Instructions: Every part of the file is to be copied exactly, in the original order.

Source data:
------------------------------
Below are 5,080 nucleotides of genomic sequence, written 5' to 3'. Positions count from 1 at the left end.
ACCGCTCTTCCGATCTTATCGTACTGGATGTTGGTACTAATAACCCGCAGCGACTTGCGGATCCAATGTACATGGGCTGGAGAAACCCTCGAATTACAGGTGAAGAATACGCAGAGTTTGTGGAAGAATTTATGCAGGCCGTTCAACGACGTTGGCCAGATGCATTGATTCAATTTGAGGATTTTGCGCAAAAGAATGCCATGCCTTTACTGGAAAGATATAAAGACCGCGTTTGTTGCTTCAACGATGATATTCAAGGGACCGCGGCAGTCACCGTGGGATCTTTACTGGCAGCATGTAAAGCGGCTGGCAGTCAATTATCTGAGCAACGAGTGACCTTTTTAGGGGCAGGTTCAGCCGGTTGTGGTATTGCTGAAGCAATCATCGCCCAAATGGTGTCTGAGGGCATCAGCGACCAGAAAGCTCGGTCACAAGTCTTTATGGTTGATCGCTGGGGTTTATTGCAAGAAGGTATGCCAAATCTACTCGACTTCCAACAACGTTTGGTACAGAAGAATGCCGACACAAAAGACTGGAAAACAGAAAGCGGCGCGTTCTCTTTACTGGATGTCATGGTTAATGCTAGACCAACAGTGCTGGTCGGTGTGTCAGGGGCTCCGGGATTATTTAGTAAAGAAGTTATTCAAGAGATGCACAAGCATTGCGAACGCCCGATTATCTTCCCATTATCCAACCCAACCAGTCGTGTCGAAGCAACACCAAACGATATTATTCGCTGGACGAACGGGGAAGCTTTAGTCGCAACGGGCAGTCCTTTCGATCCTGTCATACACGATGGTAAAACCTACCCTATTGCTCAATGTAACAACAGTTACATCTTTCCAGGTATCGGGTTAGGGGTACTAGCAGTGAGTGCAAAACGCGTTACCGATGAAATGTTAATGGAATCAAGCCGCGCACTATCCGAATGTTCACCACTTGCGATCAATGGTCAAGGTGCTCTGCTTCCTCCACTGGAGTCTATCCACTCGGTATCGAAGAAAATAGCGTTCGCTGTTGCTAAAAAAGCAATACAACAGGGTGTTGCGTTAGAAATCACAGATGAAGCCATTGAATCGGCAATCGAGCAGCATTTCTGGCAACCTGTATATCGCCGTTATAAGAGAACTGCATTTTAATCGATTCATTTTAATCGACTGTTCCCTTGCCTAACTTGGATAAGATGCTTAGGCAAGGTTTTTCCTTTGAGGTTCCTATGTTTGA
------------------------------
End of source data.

Below are 5,080 nucleotides of genomic sequence, written 5' to 3'. Positions count from 1 at the left end.
ACCGCTCTTCCGATCTTATCGTACTGGATGTTGGTACTAATAACCCGCAGCGACTTGCGGATCCAATGTACATGGGCTGGAGAAACCCTCGAATTACAGGTGAAGAATACGCAGAGTTTGTGGAAGAATTTATGCAGGCCGTTCAACGACGTTGGCCAGATGCATTGATTCAATTTGAGGATTTTGCGCAAAAGAATGCCATGCCTTTACTGGAAAGATATAAAGACCGCGTTTGTTGCTTCAACGATGATATTCAAGGGACCGCGGCAGTCACCGTGGGATCTTTACTGGCAGCATGTAAAGCGGCTGGCAGTCAATTATCTGAGCAACGAGTGACCTTTTTAGGGGCAGGTTCAGCCGGTTGTGGTATTGCTGAAGCAATCATCGCCCAAATGGTGTCTGAGGGCATCAGCGACCAGAAAGCTCGGTCACAAGTCTTTATGGTTGATCGCTGGGGTTTATTGCAAGAAGGTATGCCAAATCTACTCGACTTCCAACAACGTTTGGTACAGAAGAATGCCGACACAAAAGACTGGAAAACAGAAAGCGGCGCGTTCTCTTTACTGGATGTCATGGTTAATGCTAGACCAACAGTGCTGGTCGGTGTGTCAGGGGCTCCGGGATTATTTAGTAAAGAAGTTATTCAAGAGATGCACAAGCATTGCGAACGCCCGATTATCTTCCCATTATCCAACCCAACCAGTCGTGTCGAAGCAACACCAAACGATATTATTCGCTGGACGAACGGGGAAGCTTTAGTCGCAACGGGCAGTCCTTTCGATCCTGTCATACACGATGGTAAAACCTACCCTATTGCTCAATGTAACAACAGTTACATCTTTCCAGGTATCGGGTTAGGGGTACTAGCAGTGAGTGCAAAACGCGTTACCGATGAAATGTTAATGGAATCAAGCCGCGCACTATCCGAATGTTCACCACTTGCGATCAATGGTCAAGGTGCTCTGCTTCCTCCACTGGAGTCTATCCACTCGGTATCGAAGAAAATAGCGTTCGCTGTTGCTAAAAAAGCAATACAACAGGGTGTTGCGTTAGAAATCACAGATGAAGCCATTGAATCGGCAATCGAGCAGCATTTCTGGCAACCTGTATATCGCCGTTATAAGAGAACTGCATTTTAATCGATTCATTTTAATCGACTGTTCCCTTGCCTAACTTGGATAAGATGCTTAGGCAAGGTTTTTCCTTTGAGGTTCCTATGTTTGA